Enforcement proceedings against Kazakhstan reach end in England
A pair of Moldovan businessmen have been allowed to discontinue proceedings to enforce a US$500 million Energy Charter Treaty award against Kazakhstan, which the state claims was obtained fraudulently, in England – on condition that they consent to an original order allowing enforcement being set aside and do not seek to enforce in the jurisdiction again. The Court of Appeal ruled that Gabriel and Anatolie Stati could abandon the London enforcement proceeding provided they gave these undertakings offered by them to Mr Justice Knowles at first instance.The court made this ruling on the basis that there is now no prospect of the Statis enforcing in England and Wales so a trial of the fraud allegations raised by Kazakhstan as a defence to enforcement was not justified.
Pakistan hit by ICC decision holding it liable for gas supply failures
Pakistani state-owned gas company Sui Southern Gas Company has reportedly been found liable to a US-Pakistani entity Habidullah Coastal Power Company (HCPC) in a Singapore-seated ICC case, for failing to meet supply obligations for a plant in the city of Quetta. This news comes only 4 months after Pakistan’s largest independent power producer brought another ICC claim on April 2018 against the country’s government and two state bodies after it was hit with a US$240 million penalty for not providing enough electricity.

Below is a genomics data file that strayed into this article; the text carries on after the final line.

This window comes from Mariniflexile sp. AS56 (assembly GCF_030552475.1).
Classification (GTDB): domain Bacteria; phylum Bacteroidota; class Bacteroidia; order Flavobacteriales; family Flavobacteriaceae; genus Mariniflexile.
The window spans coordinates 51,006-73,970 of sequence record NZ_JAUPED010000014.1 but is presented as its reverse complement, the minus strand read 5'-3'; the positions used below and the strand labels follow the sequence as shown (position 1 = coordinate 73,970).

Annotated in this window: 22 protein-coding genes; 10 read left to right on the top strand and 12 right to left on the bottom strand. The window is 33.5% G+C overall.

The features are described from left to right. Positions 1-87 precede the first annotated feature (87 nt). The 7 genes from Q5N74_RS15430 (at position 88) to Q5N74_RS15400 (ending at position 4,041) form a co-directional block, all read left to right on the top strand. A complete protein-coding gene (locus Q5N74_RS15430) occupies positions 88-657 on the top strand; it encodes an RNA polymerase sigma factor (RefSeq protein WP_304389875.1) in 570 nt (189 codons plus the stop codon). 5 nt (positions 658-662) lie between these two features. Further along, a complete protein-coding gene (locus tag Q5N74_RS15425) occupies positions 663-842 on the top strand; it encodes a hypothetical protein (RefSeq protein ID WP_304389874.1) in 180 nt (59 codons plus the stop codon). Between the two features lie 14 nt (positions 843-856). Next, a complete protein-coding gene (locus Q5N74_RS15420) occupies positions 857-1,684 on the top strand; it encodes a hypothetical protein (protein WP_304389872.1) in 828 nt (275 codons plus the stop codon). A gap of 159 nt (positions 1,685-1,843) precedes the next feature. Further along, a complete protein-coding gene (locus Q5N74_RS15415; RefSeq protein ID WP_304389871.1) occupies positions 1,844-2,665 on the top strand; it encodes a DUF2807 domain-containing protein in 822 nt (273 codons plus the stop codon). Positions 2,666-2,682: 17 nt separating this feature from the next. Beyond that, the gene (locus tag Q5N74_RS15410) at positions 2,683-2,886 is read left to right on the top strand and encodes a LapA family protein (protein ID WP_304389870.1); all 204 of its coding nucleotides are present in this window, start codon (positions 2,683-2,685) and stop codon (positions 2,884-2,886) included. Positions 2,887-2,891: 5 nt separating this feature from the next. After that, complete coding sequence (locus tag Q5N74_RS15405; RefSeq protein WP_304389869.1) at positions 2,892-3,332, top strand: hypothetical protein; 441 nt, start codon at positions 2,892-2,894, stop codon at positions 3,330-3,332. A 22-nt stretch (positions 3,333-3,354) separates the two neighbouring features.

HKIAC to administer treaty claim against South Korea
A US citizen has filed a claim against South Korea at the Hong Kong International Arbitration Centre.
The US$3 million claim was filed by US citizen Set Jin-hye under the US-Korea Free Trade Agreement and the 2013 UNCITRAL rules, according to a brief announcement published by the Korean Ministry of Foreign Affairs last month.The announcement says the claim filed on 12 July 2018follows a notice of intent issued by the claimant in September 2017 and concerns an alleged expropriation of property, but no further information is given.